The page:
I don’t know if there would have been fewer deaths under Obama, but I know we’d all feel better.Anonymous
It’s hot and humid today in Houston, the sky is threatening to open up and rain just to cool things off. In Coronavirus news, today I learned that in South Africa they mandated a ban on alcohol and tobacco as part of their lockdown. South Africans are expecting the government to lift the ban soon. I’m not saying our government is perfect, but a ban on alcohol and tobacco is rough.
Penny has refused to do her work, but unfortunately for her I woke up this morning of the mindset that I was going to get through to her today. I even took her to our credit union and withdrew $20, broken down into $1 bills, quarters, dimes, and pennies so I could teach her about tens and ones and why you line them up to add and subtract them. We did not make it through the word problem set. She’s upstairs playing the harmonica. No iPad.
Speaking of waking up, I learned a new trick from this book Liturgy of the Ordinary which has this section at the back about establishing rituals. I really liked this ‘ritual’ idea, rather than the dreaded word, ‘habit’. So, rather than wake up and reach for my phone, I wake up, I get up, I pray and contemplate, and then I reach for my phone. Because the moment I reach for my phone, the noise of the day has started and I’m already behind.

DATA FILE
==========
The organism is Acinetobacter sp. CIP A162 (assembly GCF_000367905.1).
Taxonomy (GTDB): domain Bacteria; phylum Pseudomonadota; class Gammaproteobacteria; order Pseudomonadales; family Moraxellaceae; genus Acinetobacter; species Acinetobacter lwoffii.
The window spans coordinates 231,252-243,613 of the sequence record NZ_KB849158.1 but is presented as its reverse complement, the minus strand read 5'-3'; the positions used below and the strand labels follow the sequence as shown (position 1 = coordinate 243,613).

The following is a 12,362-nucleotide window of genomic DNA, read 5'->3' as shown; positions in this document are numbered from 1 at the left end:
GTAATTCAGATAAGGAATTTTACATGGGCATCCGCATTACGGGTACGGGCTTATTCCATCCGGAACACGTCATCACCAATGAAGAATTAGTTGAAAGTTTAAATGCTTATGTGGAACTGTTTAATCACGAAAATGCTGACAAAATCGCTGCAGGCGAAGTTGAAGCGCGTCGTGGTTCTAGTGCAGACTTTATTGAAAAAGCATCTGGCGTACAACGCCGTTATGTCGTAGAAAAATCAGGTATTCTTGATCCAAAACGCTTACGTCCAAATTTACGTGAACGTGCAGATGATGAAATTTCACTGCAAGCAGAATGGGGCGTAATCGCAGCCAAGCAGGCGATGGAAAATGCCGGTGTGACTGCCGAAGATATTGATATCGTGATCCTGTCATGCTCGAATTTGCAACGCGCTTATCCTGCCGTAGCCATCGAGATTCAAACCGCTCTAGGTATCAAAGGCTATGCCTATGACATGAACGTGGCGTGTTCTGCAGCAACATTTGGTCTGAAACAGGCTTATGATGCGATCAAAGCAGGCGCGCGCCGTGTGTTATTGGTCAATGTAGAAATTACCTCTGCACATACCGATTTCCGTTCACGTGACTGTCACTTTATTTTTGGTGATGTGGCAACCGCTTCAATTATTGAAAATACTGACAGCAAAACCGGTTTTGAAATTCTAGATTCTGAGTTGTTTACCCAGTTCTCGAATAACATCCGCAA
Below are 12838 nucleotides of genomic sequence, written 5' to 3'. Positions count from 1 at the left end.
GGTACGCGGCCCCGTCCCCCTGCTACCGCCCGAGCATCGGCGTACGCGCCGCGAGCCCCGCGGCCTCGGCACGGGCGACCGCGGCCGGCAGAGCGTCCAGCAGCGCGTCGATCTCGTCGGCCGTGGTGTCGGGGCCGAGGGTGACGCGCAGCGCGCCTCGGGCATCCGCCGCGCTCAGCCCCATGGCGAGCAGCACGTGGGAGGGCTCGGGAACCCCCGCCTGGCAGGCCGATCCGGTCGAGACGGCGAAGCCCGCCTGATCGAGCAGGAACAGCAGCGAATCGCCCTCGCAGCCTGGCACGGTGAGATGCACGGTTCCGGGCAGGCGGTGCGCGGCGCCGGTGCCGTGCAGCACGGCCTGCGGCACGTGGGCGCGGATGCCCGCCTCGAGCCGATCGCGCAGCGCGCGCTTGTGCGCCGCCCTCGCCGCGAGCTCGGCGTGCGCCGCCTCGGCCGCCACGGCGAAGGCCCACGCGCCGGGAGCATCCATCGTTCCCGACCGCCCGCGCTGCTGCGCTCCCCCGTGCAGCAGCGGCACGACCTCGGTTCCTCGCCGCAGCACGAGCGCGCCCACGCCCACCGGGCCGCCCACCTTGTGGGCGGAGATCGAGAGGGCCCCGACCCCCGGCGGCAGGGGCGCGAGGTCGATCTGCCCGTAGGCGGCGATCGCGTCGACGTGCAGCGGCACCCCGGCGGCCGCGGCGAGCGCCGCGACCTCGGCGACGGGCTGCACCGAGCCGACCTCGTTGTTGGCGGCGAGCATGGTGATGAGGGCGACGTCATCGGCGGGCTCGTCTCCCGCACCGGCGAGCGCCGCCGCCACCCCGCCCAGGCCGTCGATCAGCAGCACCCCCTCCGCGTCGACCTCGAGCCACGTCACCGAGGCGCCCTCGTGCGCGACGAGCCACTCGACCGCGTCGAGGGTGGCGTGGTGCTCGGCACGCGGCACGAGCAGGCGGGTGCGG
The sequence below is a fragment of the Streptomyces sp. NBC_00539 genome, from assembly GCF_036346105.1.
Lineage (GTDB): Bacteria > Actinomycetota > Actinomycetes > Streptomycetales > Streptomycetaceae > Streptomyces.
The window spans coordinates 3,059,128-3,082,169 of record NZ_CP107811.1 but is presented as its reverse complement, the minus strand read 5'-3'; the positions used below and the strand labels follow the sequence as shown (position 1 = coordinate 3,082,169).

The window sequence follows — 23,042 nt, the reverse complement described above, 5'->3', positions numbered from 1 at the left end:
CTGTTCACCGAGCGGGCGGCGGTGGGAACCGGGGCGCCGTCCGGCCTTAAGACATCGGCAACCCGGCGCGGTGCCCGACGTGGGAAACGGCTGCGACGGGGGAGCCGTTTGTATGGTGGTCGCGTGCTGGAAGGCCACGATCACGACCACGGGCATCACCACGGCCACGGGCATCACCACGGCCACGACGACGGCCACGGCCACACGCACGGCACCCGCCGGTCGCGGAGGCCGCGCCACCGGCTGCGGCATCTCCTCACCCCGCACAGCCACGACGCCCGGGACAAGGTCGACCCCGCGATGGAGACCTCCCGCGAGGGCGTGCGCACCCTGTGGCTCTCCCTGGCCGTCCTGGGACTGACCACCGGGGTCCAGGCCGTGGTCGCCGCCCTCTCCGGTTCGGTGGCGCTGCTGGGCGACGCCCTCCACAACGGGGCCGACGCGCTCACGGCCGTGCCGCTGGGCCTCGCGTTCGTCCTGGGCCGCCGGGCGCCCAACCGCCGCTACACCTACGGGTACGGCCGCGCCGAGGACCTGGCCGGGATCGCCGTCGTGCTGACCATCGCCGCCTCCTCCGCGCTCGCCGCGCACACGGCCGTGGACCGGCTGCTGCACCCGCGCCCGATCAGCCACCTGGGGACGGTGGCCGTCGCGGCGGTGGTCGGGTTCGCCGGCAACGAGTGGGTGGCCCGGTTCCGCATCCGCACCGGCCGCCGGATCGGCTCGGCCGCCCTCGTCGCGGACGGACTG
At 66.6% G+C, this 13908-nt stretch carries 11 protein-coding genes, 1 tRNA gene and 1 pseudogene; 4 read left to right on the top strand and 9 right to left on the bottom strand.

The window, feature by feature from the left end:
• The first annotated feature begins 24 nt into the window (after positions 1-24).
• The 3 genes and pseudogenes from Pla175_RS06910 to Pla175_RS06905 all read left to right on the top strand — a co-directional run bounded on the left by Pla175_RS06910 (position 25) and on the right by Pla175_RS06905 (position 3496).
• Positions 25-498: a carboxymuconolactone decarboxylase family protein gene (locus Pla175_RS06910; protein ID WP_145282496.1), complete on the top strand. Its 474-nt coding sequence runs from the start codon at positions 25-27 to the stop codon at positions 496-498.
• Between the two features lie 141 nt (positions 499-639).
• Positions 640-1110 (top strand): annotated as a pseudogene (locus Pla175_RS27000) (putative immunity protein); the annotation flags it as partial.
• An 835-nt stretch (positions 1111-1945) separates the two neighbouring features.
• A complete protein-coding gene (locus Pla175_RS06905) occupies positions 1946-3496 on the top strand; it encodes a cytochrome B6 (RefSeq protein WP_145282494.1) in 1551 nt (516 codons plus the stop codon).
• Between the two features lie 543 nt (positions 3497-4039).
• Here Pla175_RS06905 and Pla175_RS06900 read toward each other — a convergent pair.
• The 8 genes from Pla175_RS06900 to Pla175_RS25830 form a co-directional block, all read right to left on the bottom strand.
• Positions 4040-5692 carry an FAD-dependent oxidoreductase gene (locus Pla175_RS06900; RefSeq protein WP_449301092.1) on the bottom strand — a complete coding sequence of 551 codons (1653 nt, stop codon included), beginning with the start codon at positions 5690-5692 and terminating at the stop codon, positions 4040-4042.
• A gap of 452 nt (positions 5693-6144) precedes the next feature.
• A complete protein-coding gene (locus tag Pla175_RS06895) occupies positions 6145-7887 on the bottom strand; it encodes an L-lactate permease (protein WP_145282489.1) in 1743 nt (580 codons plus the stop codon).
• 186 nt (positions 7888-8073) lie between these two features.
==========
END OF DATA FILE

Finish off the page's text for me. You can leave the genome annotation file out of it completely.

So I braced myself and spiritually prepared for what’s about to happen this evening now that I’ve banned media because both my kids failed to do their work. I remember telling my dad one day that the kids behaved poorly at church. Steve and I were supposed to enact some consequence but had intentionally forgotten about it and my house just went about the business of having a peaceful Sunday.
“The trouble is, that if I ground the kids from going outside, it’s like I’m punishing myself too,” I told my dad.
“Yes, but this way you will punish yourself twice. The first time when you put up with the bad behavior again, and the second time when you enforce the original punishment.”
Touché dad. Touché.